Exercise is essential for maintaining a healthy body.
Staying physically fit is key to maintaining a healthy weight at all times of the year.
It helps your body work more efficiently on all levels, even your metabolism itself. It’s an important part of staying healthy!
But as important as exercise is to your health, you need to look out for one big problem that can emerge when people try to get into shape far too quickly.
Rhabdomyolysis: An Unspoken Risk of Frequent Exercise
You may not have heard of rhabdomyolysis, which isn’t a big surprise. It’s a relatively rare condition though exact numbers of the number of people who develop rhabdomyolysis are surprisingly hard to find. This might be because few people want to report this condition.
A few years ago, my sister fell victim to rhabdomyolysis and was hospitalized. It was serious and scary.
She had a 30-minute workout session with a personal trainer and it put her into the hospital. She is 5’2″ and was 125 pounds, not at all overweight.
But it had been awhile since she had been in the gym, and the workout delivered to her was just too much for her body to handle.
A Potentially Serious Condition — What Is Rhabdomyolysis?
So just what is Rhabdomyolysis? According to MedicineNet.com,
Rhabdomyolysis (RAB-DOE-MY-O-LIE-SIS) is the rapid destruction of skeletal muscle resulting in leakage into the urine of the muscle protein myoglobin. Serious cases can be life threatening!
There are three different types of muscle in the human body;
- smooth muscle,
- skeletal muscle, and
- heart muscle.
The skeletal muscle is the muscle of movement of the body (moving the skeleton at the joints). Skeletal muscle is affected by rhabdomyolysis.
Myoglobin is a protein component of the muscle cells that is released into the blood when the skeletal muscle is destroyed in rhabdomyolysis. Creatine kinase is an enzyme (a protein that facilitates chemical reactions in the body) also in the muscle cells. The level of each of these proteins can be measured in blood to monitor the degree of muscle injury from rhabdomyolysis. (source)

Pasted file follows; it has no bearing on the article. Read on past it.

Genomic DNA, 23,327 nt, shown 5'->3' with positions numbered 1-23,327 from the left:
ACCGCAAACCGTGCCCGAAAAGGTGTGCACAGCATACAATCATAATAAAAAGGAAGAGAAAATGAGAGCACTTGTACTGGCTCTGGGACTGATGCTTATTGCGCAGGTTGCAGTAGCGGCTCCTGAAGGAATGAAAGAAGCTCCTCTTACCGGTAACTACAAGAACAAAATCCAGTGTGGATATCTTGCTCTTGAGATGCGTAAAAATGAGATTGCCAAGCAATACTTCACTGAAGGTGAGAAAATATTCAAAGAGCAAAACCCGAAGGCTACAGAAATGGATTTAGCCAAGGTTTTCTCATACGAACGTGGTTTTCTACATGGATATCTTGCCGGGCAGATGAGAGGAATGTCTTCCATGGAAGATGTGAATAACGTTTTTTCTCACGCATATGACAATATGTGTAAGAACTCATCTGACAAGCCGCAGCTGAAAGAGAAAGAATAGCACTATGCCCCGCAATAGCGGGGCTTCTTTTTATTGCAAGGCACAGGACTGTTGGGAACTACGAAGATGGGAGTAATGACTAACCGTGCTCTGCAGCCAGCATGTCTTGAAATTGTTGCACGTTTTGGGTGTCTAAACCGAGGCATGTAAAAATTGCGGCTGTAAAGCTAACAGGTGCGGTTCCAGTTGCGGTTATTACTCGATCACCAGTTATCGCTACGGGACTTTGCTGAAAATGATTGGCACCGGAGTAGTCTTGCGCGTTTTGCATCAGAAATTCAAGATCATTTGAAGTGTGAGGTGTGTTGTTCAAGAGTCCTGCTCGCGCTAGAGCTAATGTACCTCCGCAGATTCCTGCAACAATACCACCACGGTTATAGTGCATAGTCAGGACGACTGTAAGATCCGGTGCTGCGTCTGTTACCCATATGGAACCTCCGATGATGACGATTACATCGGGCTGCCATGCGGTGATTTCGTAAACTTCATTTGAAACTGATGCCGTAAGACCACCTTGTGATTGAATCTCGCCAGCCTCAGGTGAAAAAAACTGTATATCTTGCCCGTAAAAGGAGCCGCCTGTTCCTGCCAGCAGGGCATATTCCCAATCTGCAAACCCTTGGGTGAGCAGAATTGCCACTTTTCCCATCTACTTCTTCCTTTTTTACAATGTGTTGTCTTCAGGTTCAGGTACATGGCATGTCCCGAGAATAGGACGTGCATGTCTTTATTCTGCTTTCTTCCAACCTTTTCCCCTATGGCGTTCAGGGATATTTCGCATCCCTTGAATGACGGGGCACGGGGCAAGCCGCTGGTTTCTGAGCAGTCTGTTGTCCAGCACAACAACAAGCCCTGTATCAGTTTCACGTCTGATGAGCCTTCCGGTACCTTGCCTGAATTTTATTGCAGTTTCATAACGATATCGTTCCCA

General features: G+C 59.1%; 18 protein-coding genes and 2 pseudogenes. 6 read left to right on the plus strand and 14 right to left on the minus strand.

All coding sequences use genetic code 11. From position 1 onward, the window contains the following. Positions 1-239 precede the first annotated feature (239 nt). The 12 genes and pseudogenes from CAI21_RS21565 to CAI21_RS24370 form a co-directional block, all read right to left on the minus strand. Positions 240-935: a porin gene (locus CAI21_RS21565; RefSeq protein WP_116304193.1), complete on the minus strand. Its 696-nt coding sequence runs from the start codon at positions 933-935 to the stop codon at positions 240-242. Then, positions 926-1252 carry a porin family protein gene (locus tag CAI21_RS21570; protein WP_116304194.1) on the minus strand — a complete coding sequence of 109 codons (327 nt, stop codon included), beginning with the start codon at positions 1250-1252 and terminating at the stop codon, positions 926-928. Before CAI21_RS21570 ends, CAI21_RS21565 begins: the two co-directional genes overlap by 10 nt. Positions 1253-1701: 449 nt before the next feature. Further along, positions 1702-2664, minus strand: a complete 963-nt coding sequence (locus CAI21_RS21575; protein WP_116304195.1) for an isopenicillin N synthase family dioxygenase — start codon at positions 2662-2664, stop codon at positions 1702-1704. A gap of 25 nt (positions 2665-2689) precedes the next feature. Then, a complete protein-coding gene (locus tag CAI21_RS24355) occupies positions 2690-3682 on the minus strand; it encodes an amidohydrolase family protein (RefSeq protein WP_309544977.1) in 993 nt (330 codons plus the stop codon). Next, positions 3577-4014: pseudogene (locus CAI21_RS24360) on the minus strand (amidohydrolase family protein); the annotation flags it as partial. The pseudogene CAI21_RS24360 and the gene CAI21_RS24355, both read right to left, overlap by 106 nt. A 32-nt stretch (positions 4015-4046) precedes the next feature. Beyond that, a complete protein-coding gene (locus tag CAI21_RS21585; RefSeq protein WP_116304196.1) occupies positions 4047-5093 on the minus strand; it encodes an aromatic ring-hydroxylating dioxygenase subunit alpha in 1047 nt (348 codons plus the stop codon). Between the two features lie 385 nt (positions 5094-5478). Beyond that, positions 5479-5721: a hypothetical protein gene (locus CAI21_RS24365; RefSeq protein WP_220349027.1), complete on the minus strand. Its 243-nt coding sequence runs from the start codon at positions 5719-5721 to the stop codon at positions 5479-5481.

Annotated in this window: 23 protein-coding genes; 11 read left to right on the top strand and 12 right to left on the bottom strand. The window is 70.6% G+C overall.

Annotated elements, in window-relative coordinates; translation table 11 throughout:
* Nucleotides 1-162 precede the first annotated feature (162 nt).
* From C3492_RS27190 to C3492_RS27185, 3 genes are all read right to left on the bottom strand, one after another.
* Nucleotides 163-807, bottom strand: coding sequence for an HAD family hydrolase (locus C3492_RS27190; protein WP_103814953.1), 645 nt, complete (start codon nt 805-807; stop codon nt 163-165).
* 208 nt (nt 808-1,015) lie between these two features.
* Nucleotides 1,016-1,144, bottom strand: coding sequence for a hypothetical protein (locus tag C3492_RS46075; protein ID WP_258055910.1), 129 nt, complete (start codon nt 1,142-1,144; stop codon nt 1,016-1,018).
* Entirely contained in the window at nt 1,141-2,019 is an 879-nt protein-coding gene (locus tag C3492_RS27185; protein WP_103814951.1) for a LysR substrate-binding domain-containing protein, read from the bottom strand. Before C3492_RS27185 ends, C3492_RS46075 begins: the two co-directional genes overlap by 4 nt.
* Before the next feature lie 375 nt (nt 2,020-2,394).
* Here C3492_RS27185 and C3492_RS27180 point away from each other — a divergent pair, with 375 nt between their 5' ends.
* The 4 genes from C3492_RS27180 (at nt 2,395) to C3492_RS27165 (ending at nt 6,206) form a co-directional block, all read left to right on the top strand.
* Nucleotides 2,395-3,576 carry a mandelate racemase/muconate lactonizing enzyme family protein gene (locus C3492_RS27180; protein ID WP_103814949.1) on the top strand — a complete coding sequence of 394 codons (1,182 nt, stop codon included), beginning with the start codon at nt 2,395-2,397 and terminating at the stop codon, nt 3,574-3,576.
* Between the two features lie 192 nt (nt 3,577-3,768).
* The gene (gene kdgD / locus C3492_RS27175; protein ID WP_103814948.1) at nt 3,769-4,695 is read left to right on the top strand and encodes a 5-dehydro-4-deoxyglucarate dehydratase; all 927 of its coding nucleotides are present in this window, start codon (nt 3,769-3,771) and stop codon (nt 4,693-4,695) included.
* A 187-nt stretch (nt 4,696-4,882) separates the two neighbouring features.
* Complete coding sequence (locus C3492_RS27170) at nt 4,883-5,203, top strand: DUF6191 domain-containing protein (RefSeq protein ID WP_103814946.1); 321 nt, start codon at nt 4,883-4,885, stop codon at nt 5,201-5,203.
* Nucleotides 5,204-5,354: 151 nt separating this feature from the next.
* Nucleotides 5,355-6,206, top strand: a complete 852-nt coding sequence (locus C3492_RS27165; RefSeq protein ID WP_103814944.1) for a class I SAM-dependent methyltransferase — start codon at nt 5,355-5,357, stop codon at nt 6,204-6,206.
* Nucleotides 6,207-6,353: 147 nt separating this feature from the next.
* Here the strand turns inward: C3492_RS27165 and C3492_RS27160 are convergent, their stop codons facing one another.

The scary part is when your body tries to repair itself by way of kidney cells. The cells sent by the kidney to fix the damage can do more damage than good… and can end up damaging the muscles even more, sometimes for good.
Signs of Rhabdomyolysis
As this article states, not every pain you have when you work out is a cause for concern. Sometimes you’re just building muscle! But you should look out for these basic signs of rhabdomyolysis:
- Body soreness after working out
- Pain in the abdomen
- Feeling nausea
- Swollen arms (if the exercise involved your arms)
- Brown urine (by this time, it’s progressed to a scary level!)
If you are experiencing any of these symptoms, consider seeking out medical attention.
If your arms are swollen or your urine has changed color, don’t wait, seek medical attention immediately!
How to Prevent Rhabdomyolysis When You Exercise
First of all, don’t let this sway you away from exercising entirely. Exercise is a healthy part of living a full life, and leads to a healthier body overall.
If you are just starting with exercise, take it slowly. The all-or-nothing mentality can damage your body permanently and it can take years to recover from such an injury, so take it slow!
The most impactful way to prevent rhabdomyolysis is to listen to your body whenever you have a pain that doesn’t feel right.
Listen To Your Bodies Language!
Lots of the basic tenants of healthy exercise also act as ways of preventing rhabdomyolysis. Stretching is an important element to any exercise routine and this is often left out. Stretch, it is important! Here is my all time favorite stretching/yoga program!
Stay hydrated, tend to yourself if you feel too hot or too cold, and watch for any inflammation.
Bottom line — Listen to what your body needs, and you can’t go wrong!